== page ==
New Theatre Royal

New Theatre Royal

Coordinates: 50°47′47″N 1°05′36″W / 50.7965°N 1.0932°W / 50.7965; -1.0932

New Theatre Royal

New Theatre Royal entrance
Address 22-24 Guildhall Walk
City Portsmouth
Country England
Designation Listed building Grade II*
Architect Charles J. Phipps (1884)
Frank Matcham (1900)
Owned by New Theatre Royal (Portsmouth) Ltd
Capacity 500
Type Victorian variety theatre
Opened 1884
Reopened 1900, 1976 and 2004
Years active 1884–present

The New Theatre Royal is a Victorian theatre in the centre of Portsmouth, Hampshire, United Kingdom. The building was constructed in 1854 as Landport Hall. It was converted to a theatre two years later. It was rebuilt in 1884 by Charles J. Phipps and again in 1900 by Frank Matcham. The theatre has been designated a Grade II* listed building by English Heritage.[1]


Dickens and early theatre in Portsmouth

The present site was built to replace a theatre located in the High Street (now designated "old Portsmouth". The theatre features in Charles Dickens' novel Nicholas Nickleby. Dickens was born in Portsmouth and knew the city well so will have visited this venue. A popular music hall, it hosted performances by Niccolò Paganini and Franz Liszt before it was closed. It was demolished in 1856 with a number of other buildings to allow for the construction of a military establishment, the Cambridge Barracks. This building now houses Portsmouth Grammar School, a fee paying independent school. The three-arch entrance to the school occupies the location of the theatre. The archives of Portsmouth City contain a 1824 poster/playbill of a performance of The Merchant Of Venice starring Mr Keane a leading actor of the day and a painting of the exterior of the theatre by an unknown artist. This picture shows the theatre to have been a low building with no windows and a door with a Grecian portico typical of larger houses of the era.

Extract from 'Nicholas Nickleby'

"They groped their way through a dark passage, and, descending a step or two, threaded a little maze of canvas screens and paintpots, and emerged upon the stage of the Portsmouth Theatre. 'Here we are,' said Mr Crummles. It was not very light, but Nicholas found himself close to the first entrance on the prompt side, among bare walls, dusty scenes, mildewed clouds, heavily daubed draperies, and dirty floors. He looked about him; ceiling, pit, boxes, gallery, orchestra, fittings, and decorations of every kind,--all looked coarse, cold, gloomy, and wretched. 'Is this a theatre?' whispered Smike, in amazement; 'I thought it was a blaze of light and finery.' 'Why, so it is,' replied Nicholas, hardly less surprised; 'but not by day, Smike--not by day.' " “Nicholas Nickleby” Charles Dickens 1838-39

Henry Rutley and the Portsmouth Theatres Company

In the same year the old theatre was demolished, Mr Henry Rutley opened a new venue on the present site. Rutley (born Newcastle 1816) was an impresario and circus proprietor who had arrived in Portsmouth in 1854 and purchased the Swan Tavern in Commercial Road and the adjoining Landport Hall, a raquet court. He converted the hall to accommodate equestrian displays and applied to the magistrates for permission to construct a new theatre on the site. The magistrates, believing theatres places of ill-repute, granted a license for a limited period with the condition that there was no direct access from the tavern. A door to the hall, bricked in during building, was temporarily uncovered during renovation work in 2004. The Theatre Royal opened on 29 September 1856 with a production entitled 'A New Way to Pay Old Debts’. Rutley managed the venue with J W Broughton as his assistant and was highly successful. In a typical week the theatre would host two plays a night with matinees at the weekend. Rutley died of 'dropsy'in 1874. His grave can be seen in Highland Road Cemetery in Southsea. Broughton became manager of the theatre in 1876 and, after the death of Rutley's successor J C Hughes, took over control of the Portsmouth Theatres Company in 1882. Rutley's widow eventually sold the theatre to him.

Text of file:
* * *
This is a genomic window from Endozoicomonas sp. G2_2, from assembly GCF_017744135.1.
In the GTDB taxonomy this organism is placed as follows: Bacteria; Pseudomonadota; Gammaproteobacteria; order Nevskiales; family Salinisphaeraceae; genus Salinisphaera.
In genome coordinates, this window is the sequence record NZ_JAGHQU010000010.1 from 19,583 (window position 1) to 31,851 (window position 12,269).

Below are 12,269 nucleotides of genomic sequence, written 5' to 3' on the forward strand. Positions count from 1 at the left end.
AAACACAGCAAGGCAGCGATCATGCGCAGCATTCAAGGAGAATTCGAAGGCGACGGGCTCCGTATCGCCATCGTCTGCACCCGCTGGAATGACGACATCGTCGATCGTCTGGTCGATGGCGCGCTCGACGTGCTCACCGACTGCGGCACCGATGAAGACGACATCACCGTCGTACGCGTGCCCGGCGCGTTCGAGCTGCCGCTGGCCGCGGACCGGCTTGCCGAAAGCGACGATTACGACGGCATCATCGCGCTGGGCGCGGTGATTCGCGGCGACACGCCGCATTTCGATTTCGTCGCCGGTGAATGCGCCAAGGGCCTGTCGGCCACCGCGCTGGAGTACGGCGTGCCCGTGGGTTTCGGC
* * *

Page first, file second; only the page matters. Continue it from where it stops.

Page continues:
C J Phipps

Broughton decided on a major rebuild demolishing and replacing the theatre with the present building which re-opened on 4 August 1884 with "Princess Ida". He engaged the most famous theatre architect of the day, C J Phipps, who had earlier built London’s Gaiety, Theatre Royal and Haymarket theatres among others. The new building had a four layer auditorium (stalls or pit, dress circle, upper circle and gods with eight stage-side boxes). The theatre reflected the rigid social distinctions of the day. The 6-door frontage led to the dress circle to accommodate the wealthy. Patrons in the other floors entered by single doors to the side of the main foyer. Seating capacity was under 1000 but there was space for standing patrons with refreshment bars on each level. The stage was 40ft deep with a 30ft proscenium, fly tower and traps.

Frank Matcham

The continued success of the theatre led Broughton to decide to enlarge the stage and he engaged Frank Matcham to renovate the building and build a 65ft stage in 1900. Matcham was arguably the greatest theatre architect in UK history. His buildings are loved by a variety of artistes as the ideal place to perform. He built over a hundred theatres across the country including the Tower Ballroom Blackpool, Sadlers Wells and the London Palladium, his gretaest success. A brilliant and innovative architect, despite being relatively untrained, Matcham perfected increasingly larger floors of seating without supporting pillars shaped to allow full view of the stage from all seats. He developed 'raked' stages (built at an incline toward the audience) to improve vision from the upper circle and gods and decorative moldings and shaped frontage to the floors that encouraged better acoustics. The Theatre Royal stage featured a "run-on" or "stage roller", a large treadmill that allowed horses and vehicles to move on stage. It was a feature of the annual pantomime and it is believed that two racing chariots appeared in a production of Ben-Hur.